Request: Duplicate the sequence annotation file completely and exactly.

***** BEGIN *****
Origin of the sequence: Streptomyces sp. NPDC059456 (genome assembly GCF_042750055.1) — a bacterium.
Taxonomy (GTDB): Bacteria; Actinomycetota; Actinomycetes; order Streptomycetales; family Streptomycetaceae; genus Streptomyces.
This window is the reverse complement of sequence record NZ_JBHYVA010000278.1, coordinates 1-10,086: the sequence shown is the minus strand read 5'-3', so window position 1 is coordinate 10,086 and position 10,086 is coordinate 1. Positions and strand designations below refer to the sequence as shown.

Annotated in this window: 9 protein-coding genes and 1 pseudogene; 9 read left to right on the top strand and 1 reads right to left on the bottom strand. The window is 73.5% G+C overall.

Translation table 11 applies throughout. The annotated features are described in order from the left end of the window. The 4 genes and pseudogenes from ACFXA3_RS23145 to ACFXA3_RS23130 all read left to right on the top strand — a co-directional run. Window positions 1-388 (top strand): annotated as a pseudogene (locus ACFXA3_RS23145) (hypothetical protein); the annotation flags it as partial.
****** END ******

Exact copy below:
Origin of the sequence: Streptomyces sp. NPDC059456 (genome assembly GCF_042750055.1) — a bacterium.
Taxonomy (GTDB): Bacteria; Actinomycetota; Actinomycetes; order Streptomycetales; family Streptomycetaceae; genus Streptomyces.
This window is the reverse complement of sequence record NZ_JBHYVA010000278.1, coordinates 1-10,086: the sequence shown is the minus strand read 5'-3', so window position 1 is coordinate 10,086 and position 10,086 is coordinate 1. Positions and strand designations below refer to the sequence as shown.

Annotated in this window: 9 protein-coding genes and 1 pseudogene; 9 read left to right on the top strand and 1 reads right to left on the bottom strand. The window is 73.5% G+C overall.

Translation table 11 applies throughout. The annotated features are described in order from the left end of the window. The 4 genes and pseudogenes from ACFXA3_RS23145 to ACFXA3_RS23130 all read left to right on the top strand — a co-directional run. Window positions 1-388 (top strand): annotated as a pseudogene (locus ACFXA3_RS23145) (hypothetical protein); the annotation flags it as partial.